Estelle immediately started to whisper: “An irreversible falling into, a trap door opening, a drop from the gallows, a descent of the guillotine blade, and I fall backward, arms outstretched, trusting . . .“
She projected what she whispered next toward the quivering ears of Roddy Granger: “That no one would see my enormous and unkempt black bush extending down both my thighs.”
Estelle knew she had to pull out all her stops. She just pulled one out too, the unkempt pubic bush stop; or, as Lester called it, "the seshuwul stop."
The fact of the matter was, Estelle, by virtue of simply her appearance, stirred men up, like a long swirling spoons inserted into a malted milk shake glass stirred in whispers intimating the unkempt-ness of a pubic bush, along with a few drops of a little glistening olive oil for good measure. This particular insurance claim investigator indeed felt like he had been placed inside a milk shake blender and in was being poured the tropical miasma of a gyrating Carmen Miranda’s fruit hat, the resulting fruit hat slurry and its sweetness unimaginably to Roddy Granger prior to that day. His head started to spin.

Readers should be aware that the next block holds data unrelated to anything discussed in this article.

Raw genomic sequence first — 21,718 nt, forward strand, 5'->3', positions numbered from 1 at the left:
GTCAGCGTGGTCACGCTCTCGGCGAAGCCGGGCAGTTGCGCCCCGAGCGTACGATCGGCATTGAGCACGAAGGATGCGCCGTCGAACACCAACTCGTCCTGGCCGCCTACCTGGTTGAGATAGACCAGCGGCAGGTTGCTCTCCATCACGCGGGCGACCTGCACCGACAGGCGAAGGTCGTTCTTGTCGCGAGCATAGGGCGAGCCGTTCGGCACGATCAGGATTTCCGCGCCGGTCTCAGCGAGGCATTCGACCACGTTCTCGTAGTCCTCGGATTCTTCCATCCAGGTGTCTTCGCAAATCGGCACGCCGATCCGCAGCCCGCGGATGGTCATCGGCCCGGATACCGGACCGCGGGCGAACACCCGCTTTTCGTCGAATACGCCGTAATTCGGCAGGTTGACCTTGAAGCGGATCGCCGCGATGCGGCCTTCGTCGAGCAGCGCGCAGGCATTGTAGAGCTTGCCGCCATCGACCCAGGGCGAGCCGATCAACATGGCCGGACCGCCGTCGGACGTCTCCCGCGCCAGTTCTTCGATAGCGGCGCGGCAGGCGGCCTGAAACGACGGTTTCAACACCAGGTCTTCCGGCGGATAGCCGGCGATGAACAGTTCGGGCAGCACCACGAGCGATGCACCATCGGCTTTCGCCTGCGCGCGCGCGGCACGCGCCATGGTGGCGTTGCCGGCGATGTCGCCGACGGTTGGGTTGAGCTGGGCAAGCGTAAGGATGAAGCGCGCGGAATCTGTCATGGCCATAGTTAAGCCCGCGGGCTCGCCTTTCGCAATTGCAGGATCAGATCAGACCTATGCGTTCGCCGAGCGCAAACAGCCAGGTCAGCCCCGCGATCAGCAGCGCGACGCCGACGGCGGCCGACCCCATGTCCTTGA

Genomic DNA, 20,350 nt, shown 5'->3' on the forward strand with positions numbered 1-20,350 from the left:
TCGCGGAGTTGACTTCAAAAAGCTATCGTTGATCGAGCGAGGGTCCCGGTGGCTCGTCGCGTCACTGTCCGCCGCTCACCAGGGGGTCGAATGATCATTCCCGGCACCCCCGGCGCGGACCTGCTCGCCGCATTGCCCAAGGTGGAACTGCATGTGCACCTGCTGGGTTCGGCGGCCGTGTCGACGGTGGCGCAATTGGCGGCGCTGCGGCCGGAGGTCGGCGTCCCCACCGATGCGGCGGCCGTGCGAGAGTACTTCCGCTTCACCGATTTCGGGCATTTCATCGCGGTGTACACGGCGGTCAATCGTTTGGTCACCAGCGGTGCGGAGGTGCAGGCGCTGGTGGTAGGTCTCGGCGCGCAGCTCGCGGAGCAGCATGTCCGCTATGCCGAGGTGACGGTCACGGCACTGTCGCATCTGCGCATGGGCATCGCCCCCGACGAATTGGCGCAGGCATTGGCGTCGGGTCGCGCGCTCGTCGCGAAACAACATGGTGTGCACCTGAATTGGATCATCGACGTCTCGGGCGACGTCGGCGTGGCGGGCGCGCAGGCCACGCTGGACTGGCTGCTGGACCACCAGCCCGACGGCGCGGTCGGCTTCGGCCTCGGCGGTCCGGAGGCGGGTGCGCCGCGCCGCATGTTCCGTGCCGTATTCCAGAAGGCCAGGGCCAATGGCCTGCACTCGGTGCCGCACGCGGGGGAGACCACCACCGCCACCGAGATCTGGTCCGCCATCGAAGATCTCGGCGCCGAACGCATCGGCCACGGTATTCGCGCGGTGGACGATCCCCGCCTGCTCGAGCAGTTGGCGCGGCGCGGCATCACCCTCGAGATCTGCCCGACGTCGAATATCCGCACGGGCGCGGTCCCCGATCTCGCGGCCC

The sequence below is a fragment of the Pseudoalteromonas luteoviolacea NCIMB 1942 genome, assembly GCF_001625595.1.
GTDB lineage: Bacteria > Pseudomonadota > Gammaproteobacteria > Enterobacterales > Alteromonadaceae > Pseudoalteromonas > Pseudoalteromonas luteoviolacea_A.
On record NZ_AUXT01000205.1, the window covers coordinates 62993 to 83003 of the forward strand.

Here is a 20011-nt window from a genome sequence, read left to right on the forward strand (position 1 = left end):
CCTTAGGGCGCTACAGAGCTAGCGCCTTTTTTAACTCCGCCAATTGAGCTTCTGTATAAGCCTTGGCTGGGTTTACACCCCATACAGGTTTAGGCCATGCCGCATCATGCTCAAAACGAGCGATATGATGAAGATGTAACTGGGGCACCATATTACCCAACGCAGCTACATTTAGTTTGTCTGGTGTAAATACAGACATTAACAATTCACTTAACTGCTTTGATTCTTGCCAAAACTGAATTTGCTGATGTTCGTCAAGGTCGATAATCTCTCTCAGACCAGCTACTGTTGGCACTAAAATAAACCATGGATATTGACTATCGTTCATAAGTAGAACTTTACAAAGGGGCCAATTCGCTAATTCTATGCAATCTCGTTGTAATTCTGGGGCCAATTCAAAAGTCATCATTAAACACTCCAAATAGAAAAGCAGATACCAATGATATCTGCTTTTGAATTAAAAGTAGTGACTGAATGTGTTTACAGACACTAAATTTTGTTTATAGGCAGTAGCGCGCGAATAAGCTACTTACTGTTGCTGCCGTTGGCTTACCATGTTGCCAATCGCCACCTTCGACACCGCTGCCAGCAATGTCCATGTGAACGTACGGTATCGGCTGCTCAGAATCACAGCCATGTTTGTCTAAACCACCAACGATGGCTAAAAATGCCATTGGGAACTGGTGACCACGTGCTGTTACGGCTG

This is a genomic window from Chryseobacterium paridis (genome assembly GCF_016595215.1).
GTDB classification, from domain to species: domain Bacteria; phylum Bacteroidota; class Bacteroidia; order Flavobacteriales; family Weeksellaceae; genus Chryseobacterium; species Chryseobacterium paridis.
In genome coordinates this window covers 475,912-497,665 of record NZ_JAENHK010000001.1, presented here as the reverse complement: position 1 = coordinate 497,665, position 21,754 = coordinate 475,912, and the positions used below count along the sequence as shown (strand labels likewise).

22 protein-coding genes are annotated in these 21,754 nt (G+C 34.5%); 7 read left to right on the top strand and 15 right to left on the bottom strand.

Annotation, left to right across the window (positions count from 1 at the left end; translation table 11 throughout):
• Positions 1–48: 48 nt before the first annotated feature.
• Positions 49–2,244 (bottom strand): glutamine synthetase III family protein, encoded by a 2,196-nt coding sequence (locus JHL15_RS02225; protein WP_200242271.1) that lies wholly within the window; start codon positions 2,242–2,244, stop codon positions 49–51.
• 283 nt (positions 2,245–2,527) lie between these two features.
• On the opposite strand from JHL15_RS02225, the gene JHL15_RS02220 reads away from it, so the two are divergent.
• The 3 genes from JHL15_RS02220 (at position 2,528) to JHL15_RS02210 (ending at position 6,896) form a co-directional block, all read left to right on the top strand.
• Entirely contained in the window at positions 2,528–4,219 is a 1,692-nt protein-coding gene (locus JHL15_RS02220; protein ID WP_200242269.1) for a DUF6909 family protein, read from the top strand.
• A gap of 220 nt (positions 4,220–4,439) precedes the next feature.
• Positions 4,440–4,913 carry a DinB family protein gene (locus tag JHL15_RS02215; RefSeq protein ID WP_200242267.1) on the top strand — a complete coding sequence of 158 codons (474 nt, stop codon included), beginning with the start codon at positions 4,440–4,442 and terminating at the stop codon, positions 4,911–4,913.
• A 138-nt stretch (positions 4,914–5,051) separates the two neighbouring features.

Roddy Granger clutched his church card even harder than he had been before, almost to the point of bending it.
In the past, when spiritually challenged, Roddy took a firm hold of his church card yet had always been careful, no matter what the circumstance, not to crinkle or bend but simply clutch it, the talisman it represented, and symbol for a necessary mindset with which to go about each and every day. As he stood there inside the bar room door, he stroked the church card deep inside that pocket, as if the card were some furry little rabbit and he were the 'tard in that well-thumbed and earmarked Steinbeck novel he so cherished; stroked it in a manner similar to Estelle stroking her cut outs of severed limbs moments before he had inserted himself into the dank interior.